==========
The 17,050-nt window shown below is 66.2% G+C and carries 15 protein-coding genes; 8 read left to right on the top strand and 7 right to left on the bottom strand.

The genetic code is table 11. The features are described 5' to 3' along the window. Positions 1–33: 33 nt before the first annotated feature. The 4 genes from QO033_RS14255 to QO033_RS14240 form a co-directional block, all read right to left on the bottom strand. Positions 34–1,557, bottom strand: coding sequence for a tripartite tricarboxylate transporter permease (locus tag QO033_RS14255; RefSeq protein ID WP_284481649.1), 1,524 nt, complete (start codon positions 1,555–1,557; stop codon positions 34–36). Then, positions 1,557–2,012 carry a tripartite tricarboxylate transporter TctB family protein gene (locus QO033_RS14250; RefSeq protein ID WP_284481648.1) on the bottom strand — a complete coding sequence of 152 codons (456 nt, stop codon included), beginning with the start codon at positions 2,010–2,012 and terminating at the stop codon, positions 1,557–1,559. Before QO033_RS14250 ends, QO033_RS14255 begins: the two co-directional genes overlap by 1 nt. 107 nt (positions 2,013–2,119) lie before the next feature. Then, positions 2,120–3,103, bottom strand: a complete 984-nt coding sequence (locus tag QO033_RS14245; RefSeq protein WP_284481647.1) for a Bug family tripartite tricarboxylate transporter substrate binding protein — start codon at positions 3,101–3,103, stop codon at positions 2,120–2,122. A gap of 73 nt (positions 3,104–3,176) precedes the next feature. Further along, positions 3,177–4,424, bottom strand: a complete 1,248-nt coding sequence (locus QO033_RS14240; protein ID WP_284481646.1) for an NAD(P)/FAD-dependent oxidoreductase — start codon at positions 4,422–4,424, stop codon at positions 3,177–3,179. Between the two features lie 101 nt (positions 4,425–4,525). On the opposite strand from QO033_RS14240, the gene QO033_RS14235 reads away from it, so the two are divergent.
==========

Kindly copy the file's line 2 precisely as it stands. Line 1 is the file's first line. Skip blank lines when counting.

The genetic code is table 11. The features are described 5' to 3' along the window. Positions 1–33: 33 nt before the first annotated feature. The 4 genes from QO033_RS14255 to QO033_RS14240 form a co-directional block, all read right to left on the bottom strand. Positions 34–1,557, bottom strand: coding sequence for a tripartite tricarboxylate transporter permease (locus tag QO033_RS14255; RefSeq protein ID WP_284481649.1), 1,524 nt, complete (start codon positions 1,555–1,557; stop codon positions 34–36). Then, positions 1,557–2,012 carry a tripartite tricarboxylate transporter TctB family protein gene (locus QO033_RS14250; RefSeq protein ID WP_284481648.1) on the bottom strand — a complete coding sequence of 152 codons (456 nt, stop codon included), beginning with the start codon at positions 2,010–2,012 and terminating at the stop codon, positions 1,557–1,559. Before QO033_RS14250 ends, QO033_RS14255 begins: the two co-directional genes overlap by 1 nt. 107 nt (positions 2,013–2,119) lie before the next feature. Then, positions 2,120–3,103, bottom strand: a complete 984-nt coding sequence (locus tag QO033_RS14245; RefSeq protein WP_284481647.1) for a Bug family tripartite tricarboxylate transporter substrate binding protein — start codon at positions 3,101–3,103, stop codon at positions 2,120–2,122. A gap of 73 nt (positions 3,104–3,176) precedes the next feature. Further along, positions 3,177–4,424, bottom strand: a complete 1,248-nt coding sequence (locus QO033_RS14240; protein ID WP_284481646.1) for an NAD(P)/FAD-dependent oxidoreductase — start codon at positions 4,422–4,424, stop codon at positions 3,177–3,179. Between the two features lie 101 nt (positions 4,425–4,525). On the opposite strand from QO033_RS14240, the gene QO033_RS14235 reads away from it, so the two are divergent.